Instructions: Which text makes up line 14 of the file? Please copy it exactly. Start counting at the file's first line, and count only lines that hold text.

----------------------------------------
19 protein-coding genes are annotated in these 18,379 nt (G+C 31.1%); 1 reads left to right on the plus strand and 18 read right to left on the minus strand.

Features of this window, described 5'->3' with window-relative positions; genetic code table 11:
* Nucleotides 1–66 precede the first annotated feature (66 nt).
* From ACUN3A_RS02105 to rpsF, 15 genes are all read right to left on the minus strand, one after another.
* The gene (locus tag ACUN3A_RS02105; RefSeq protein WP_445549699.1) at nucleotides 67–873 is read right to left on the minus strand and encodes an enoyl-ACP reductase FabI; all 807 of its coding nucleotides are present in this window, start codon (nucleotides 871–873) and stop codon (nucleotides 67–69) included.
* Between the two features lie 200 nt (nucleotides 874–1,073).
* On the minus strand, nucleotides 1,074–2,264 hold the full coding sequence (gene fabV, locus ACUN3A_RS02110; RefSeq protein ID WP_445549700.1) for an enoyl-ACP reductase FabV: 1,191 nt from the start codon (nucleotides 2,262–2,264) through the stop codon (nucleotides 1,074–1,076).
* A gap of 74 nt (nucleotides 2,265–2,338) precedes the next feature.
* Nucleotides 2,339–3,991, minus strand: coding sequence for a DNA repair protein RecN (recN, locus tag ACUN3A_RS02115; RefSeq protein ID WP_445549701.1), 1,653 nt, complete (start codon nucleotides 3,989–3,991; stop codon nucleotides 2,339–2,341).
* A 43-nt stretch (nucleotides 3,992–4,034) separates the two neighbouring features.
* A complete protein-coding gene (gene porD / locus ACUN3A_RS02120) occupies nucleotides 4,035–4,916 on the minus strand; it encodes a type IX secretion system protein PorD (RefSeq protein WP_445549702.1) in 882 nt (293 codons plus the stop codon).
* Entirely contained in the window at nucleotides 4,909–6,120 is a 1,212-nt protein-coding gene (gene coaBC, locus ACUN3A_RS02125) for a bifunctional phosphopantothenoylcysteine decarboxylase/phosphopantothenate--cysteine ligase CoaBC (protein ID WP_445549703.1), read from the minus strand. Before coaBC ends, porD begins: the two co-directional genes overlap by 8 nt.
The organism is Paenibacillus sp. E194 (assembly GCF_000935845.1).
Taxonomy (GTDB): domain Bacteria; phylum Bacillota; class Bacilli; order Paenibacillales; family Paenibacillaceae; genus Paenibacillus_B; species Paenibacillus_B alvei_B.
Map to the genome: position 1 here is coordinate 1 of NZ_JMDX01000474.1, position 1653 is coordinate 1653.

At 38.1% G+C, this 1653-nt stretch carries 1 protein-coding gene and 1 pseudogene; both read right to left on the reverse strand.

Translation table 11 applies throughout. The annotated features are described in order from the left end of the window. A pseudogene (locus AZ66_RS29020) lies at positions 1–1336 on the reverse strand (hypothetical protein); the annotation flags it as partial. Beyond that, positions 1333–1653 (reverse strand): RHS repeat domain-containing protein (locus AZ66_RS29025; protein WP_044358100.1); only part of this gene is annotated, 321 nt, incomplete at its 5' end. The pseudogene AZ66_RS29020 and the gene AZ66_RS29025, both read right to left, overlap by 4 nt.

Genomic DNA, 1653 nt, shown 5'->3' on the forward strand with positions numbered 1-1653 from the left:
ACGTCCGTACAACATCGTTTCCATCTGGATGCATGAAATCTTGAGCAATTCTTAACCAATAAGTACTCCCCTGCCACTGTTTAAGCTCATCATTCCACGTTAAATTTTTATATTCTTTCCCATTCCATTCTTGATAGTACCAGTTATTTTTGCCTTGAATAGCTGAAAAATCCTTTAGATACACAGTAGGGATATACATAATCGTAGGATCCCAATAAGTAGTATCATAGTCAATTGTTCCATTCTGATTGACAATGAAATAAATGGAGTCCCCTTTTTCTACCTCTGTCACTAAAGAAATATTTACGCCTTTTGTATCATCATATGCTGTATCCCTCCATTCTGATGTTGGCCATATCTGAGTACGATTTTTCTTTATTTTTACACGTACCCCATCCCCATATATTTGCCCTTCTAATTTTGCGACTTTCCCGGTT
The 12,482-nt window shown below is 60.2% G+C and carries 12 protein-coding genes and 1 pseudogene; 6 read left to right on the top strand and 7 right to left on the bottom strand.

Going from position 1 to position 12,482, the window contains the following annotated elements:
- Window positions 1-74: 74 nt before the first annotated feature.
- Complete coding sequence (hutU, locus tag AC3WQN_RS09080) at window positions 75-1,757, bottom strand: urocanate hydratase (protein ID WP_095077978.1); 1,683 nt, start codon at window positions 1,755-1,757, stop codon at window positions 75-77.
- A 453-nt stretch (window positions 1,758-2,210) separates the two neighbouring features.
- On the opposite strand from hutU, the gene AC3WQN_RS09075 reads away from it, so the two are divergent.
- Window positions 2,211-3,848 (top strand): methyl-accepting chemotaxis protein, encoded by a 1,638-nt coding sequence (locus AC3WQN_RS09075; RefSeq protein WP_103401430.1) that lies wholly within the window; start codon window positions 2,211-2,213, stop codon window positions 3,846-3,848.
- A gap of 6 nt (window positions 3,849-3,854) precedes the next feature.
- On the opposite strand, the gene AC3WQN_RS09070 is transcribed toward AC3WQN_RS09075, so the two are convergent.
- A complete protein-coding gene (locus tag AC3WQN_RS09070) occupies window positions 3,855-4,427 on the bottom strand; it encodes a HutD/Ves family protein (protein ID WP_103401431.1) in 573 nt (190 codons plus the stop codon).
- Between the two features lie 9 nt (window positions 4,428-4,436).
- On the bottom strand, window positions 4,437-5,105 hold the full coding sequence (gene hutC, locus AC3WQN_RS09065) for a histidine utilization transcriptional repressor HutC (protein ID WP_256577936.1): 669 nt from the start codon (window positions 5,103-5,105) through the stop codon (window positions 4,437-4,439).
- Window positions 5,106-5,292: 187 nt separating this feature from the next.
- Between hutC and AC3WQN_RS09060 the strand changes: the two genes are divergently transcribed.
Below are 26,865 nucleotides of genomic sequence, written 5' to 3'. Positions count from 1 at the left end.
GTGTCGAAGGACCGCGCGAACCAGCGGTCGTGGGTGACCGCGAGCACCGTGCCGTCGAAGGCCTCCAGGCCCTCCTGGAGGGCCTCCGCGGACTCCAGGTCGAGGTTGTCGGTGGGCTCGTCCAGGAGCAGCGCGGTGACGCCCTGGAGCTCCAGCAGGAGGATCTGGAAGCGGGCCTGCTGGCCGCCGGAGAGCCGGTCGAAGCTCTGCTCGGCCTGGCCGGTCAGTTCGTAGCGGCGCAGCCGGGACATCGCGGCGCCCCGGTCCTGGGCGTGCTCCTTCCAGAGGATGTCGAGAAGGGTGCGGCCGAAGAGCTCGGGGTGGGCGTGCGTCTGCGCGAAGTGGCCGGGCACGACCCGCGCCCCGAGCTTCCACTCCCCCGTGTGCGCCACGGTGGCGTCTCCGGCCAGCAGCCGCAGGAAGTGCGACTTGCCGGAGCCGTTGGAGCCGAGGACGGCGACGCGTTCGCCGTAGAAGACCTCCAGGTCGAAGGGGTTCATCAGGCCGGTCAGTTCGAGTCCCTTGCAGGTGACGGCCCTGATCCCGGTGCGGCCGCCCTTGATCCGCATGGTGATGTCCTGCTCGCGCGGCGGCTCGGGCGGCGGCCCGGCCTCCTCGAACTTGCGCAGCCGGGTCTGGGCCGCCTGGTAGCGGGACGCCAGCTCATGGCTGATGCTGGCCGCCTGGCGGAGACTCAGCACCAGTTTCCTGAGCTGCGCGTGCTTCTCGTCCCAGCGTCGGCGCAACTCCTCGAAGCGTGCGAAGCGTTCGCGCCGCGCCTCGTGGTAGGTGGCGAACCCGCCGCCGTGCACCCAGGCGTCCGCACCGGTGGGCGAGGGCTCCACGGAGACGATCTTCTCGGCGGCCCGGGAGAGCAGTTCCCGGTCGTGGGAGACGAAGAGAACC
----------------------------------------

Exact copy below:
Taxonomy (GTDB): domain Bacteria; phylum Bacillota; class Bacilli; order Paenibacillales; family Paenibacillaceae; genus Paenibacillus_B; species Paenibacillus_B alvei_B.